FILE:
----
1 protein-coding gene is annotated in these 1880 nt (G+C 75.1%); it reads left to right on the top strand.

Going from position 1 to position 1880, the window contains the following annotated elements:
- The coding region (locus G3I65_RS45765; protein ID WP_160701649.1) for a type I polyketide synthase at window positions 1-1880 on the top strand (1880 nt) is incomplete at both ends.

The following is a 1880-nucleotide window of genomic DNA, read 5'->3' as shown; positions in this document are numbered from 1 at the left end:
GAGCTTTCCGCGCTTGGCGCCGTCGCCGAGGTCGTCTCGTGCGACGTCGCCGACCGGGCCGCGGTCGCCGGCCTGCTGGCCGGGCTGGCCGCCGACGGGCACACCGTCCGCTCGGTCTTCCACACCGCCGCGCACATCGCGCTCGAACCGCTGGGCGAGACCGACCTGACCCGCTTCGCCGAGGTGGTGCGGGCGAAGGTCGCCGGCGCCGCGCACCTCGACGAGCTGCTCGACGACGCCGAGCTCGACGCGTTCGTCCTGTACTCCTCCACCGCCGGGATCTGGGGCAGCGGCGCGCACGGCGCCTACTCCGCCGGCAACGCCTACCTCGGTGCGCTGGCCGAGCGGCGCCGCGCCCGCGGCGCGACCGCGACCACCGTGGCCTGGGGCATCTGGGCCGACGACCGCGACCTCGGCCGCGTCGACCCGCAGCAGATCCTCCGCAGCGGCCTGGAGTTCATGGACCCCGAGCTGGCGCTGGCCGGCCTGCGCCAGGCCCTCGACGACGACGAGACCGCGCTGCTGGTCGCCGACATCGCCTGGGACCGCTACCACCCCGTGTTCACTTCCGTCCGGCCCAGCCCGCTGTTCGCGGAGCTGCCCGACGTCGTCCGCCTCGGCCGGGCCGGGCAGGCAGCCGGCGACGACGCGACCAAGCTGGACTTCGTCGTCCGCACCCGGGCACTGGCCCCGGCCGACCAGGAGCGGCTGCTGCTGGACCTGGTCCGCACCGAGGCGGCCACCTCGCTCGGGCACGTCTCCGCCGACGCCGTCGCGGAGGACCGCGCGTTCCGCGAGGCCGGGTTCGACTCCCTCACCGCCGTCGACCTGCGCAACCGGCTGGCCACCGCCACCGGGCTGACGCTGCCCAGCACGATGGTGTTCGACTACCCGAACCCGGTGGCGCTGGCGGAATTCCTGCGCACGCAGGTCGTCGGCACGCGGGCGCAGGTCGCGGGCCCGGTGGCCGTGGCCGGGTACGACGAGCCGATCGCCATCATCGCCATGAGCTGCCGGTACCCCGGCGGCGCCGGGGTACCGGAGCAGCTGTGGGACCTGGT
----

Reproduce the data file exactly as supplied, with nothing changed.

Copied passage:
1 protein-coding gene is annotated in these 1880 nt (G+C 75.1%); it reads left to right on the top strand.

Going from position 1 to position 1880, the window contains the following annotated elements:
- The coding region (locus G3I65_RS45765; protein ID WP_160701649.1) for a type I polyketide synthase at window positions 1-1880 on the top strand (1880 nt) is incomplete at both ends.

The following is a 1880-nucleotide window of genomic DNA, read 5'->3' as shown; positions in this document are numbered from 1 at the left end:
GAGCTTTCCGCGCTTGGCGCCGTCGCCGAGGTCGTCTCGTGCGACGTCGCCGACCGGGCCGCGGTCGCCGGCCTGCTGGCCGGGCTGGCCGCCGACGGGCACACCGTCCGCTCGGTCTTCCACACCGCCGCGCACATCGCGCTCGAACCGCTGGGCGAGACCGACCTGACCCGCTTCGCCGAGGTGGTGCGGGCGAAGGTCGCCGGCGCCGCGCACCTCGACGAGCTGCTCGACGACGCCGAGCTCGACGCGTTCGTCCTGTACTCCTCCACCGCCGGGATCTGGGGCAGCGGCGCGCACGGCGCCTACTCCGCCGGCAACGCCTACCTCGGTGCGCTGGCCGAGCGGCGCCGCGCCCGCGGCGCGACCGCGACCACCGTGGCCTGGGGCATCTGGGCCGACGACCGCGACCTCGGCCGCGTCGACCCGCAGCAGATCCTCCGCAGCGGCCTGGAGTTCATGGACCCCGAGCTGGCGCTGGCCGGCCTGCGCCAGGCCCTCGACGACGACGAGACCGCGCTGCTGGTCGCCGACATCGCCTGGGACCGCTACCACCCCGTGTTCACTTCCGTCCGGCCCAGCCCGCTGTTCGCGGAGCTGCCCGACGTCGTCCGCCTCGGCCGGGCCGGGCAGGCAGCCGGCGACGACGCGACCAAGCTGGACTTCGTCGTCCGCACCCGGGCACTGGCCCCGGCCGACCAGGAGCGGCTGCTGCTGGACCTGGTCCGCACCGAGGCGGCCACCTCGCTCGGGCACGTCTCCGCCGACGCCGTCGCGGAGGACCGCGCGTTCCGCGAGGCCGGGTTCGACTCCCTCACCGCCGTCGACCTGCGCAACCGGCTGGCCACCGCCACCGGGCTGACGCTGCCCAGCACGATGGTGTTCGACTACCCGAACCCGGTGGCGCTGGCGGAATTCCTGCGCACGCAGGTCGTCGGCACGCGGGCGCAGGTCGCGGGCCCGGTGGCCGTGGCCGGGTACGACGAGCCGATCGCCATCATCGCCATGAGCTGCCGGTACCCCGGCGGCGCCGGGGTACCGGAGCAGCTGTGGGACCTGGT